It’s pretty obvious where I was when this photo was taken, and approximately how far away the subject was too. The upturned wing tip on my Vueling Airbus A320 plane to Paris was taken with a 10x zoom, and although the flight was smooth it’s still a tough job to capture a good picture in anything that’s moving around.

My photo taken with the Huawei P30 Pro managed to capture another plane in superb detail, and still maintain incredible sharpness — zoom in and look at the light at the base of the tip, for example — a beautiful blue sky, and a deep yellow color on the wing. The metal has texture, and looks great.

The Reno’s photo is exposed differently, lessening the shadows and washing out the sky a little, while the silver metal on the wing does have some great reflections and depth. Zoom in and the edges are not as sharp as the P30 Pro’s photo. It’s still good, at first glance at least, but cannot beat the P30 Pro here.

Winner: Huawei P30 Pro

Plane tails

After landing, I took this shot of other planes on the tarmac from some distance away, while waiting to disembark. This is a 10x zoom photo, taken through a window when the plane had stopped moving.

It’s a similar situation to the wing tip photo, where the P30 Pro excels in sharpness and detail, while the Reno 10x Zoom is blurry and less defined. The orange and reds aren’t as deliciously bright, but the sky is a more realistic color. This was mid-afternoon on a very sunny day, so neither really captured the sky’s look.

The P30 Pro’s picture is superb, all apart from the sky, which is a little too grey and dark and some slightly too dark shadows. The colors are striking, and all the text is pin sharp. Crucially, between the two I’d share this one without any edits if I had to, while the Reno’s photo immediately looks like it needs some work.

Winner: Huawei P30 Pro


On the outskirts of Charles de Gaulle airport in Paris is an old Concorde jet in Air France livery. I took these photos at 10:20 p.m., when it was getting dark, using Night mode on both phones. This was one of the hardest photos to judge, as I prefer the look of the Reno 10x Zoom’s shot, which has captured the sunset and then let it reflect off the bottom of the plane for an attractive, atmospheric shot.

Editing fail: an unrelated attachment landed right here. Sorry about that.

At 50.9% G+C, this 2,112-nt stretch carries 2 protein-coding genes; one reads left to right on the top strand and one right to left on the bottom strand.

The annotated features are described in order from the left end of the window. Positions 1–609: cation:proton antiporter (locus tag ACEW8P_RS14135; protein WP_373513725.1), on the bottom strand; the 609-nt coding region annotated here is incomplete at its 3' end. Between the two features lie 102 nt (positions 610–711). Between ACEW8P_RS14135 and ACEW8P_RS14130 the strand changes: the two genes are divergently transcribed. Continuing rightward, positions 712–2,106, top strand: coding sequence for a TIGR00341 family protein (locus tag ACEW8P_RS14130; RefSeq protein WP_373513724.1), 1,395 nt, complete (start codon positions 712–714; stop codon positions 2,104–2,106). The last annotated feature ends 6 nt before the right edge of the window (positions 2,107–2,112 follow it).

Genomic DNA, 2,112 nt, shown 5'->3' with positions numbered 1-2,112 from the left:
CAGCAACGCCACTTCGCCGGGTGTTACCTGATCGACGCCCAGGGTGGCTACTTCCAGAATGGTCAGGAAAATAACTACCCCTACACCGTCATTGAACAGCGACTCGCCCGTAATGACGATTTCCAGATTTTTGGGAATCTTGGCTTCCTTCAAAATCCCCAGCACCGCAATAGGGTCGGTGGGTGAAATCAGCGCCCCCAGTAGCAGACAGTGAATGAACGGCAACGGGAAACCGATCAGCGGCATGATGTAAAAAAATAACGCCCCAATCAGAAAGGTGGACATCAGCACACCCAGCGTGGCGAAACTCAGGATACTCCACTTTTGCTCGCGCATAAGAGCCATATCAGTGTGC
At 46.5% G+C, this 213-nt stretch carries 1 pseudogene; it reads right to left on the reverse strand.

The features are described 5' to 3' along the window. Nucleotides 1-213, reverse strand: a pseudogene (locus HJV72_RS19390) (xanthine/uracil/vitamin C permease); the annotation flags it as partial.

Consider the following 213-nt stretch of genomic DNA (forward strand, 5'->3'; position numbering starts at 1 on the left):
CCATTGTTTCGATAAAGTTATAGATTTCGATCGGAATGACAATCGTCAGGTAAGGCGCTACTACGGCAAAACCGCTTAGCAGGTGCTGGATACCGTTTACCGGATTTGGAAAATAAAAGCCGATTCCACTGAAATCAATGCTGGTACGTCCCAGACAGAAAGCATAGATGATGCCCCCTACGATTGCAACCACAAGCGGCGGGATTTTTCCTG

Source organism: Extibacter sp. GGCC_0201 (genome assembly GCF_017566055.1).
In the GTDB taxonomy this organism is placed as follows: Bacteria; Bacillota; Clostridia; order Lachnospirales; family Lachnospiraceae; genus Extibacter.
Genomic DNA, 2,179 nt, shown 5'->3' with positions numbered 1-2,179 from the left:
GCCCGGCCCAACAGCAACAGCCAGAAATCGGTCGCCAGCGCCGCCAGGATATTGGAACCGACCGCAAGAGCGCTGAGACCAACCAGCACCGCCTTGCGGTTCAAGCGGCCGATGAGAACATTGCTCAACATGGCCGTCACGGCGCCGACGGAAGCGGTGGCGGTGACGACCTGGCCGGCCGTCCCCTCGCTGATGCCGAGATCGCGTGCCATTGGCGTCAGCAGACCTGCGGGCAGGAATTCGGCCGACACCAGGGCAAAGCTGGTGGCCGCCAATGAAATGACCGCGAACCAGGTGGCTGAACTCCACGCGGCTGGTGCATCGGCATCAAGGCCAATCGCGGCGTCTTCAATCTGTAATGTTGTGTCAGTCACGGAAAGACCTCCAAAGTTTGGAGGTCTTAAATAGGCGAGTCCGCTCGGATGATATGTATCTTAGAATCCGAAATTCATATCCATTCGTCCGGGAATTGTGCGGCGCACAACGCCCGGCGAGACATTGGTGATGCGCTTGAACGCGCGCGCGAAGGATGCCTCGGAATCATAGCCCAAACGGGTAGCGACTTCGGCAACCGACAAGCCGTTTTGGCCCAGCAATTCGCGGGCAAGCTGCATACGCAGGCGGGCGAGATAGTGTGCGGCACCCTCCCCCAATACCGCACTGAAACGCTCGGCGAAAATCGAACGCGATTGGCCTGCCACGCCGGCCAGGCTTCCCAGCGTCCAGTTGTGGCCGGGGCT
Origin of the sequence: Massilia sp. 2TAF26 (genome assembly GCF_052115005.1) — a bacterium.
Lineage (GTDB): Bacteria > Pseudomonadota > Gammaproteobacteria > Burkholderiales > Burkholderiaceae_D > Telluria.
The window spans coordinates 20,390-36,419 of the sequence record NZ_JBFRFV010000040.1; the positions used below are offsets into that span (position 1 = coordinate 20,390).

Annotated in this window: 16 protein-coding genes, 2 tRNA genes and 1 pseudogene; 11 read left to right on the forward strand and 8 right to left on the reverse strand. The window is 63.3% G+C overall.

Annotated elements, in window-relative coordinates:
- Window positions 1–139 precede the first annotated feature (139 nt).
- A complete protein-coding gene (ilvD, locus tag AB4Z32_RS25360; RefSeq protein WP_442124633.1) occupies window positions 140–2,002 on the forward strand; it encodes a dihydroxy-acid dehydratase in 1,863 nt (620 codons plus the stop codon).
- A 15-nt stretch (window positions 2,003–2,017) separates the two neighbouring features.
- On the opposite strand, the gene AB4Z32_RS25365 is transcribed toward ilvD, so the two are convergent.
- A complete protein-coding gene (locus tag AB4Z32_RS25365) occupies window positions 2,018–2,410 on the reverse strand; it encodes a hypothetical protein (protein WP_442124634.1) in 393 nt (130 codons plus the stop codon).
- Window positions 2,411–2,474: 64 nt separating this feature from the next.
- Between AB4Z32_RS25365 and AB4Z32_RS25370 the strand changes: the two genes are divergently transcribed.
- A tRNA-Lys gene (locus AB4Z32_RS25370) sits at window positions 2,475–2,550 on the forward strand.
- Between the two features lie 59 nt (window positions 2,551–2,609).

However, zoom in and the image is lacking in detail, which is starkly displayed when compared to the more accurately colored P30 Pro photo. The landing gear and the shrouding around the engines overflows with mechanical detail, and the white paintwork is how it appeared to my eye at the time. While the Reno’s photo is more pleasing to my eye, the P30 Pro’s massive technical advantage makes it impossible to ignore.

Winner: Huawei P30 Pro


This is the outside seating area of the CitizenM hotel near the Charles de Gualle airport, and a photo taken using Night mode at 10:45 p.m.. Both photos are great, but the Huawei P30 Pro’s astonishing ability to not only draw in a massive amount of light, but also to balance colors so perfectly, really shines through.

The Reno 10x Zoom’s photo has a yellow tint, commonly seen on photos taken in lowlight outside, which creeps in all around the red chairs, and then affects the color of the grey paving. The P30 Pro’s photo gets all these colors right, minimizes the yellow, and then adds more detail to the building and sky in the background too. Finally, zoom in on the P30 Pro’s photo and you can see more detail on the artificial grass under the chairs than in the Reno’s photo.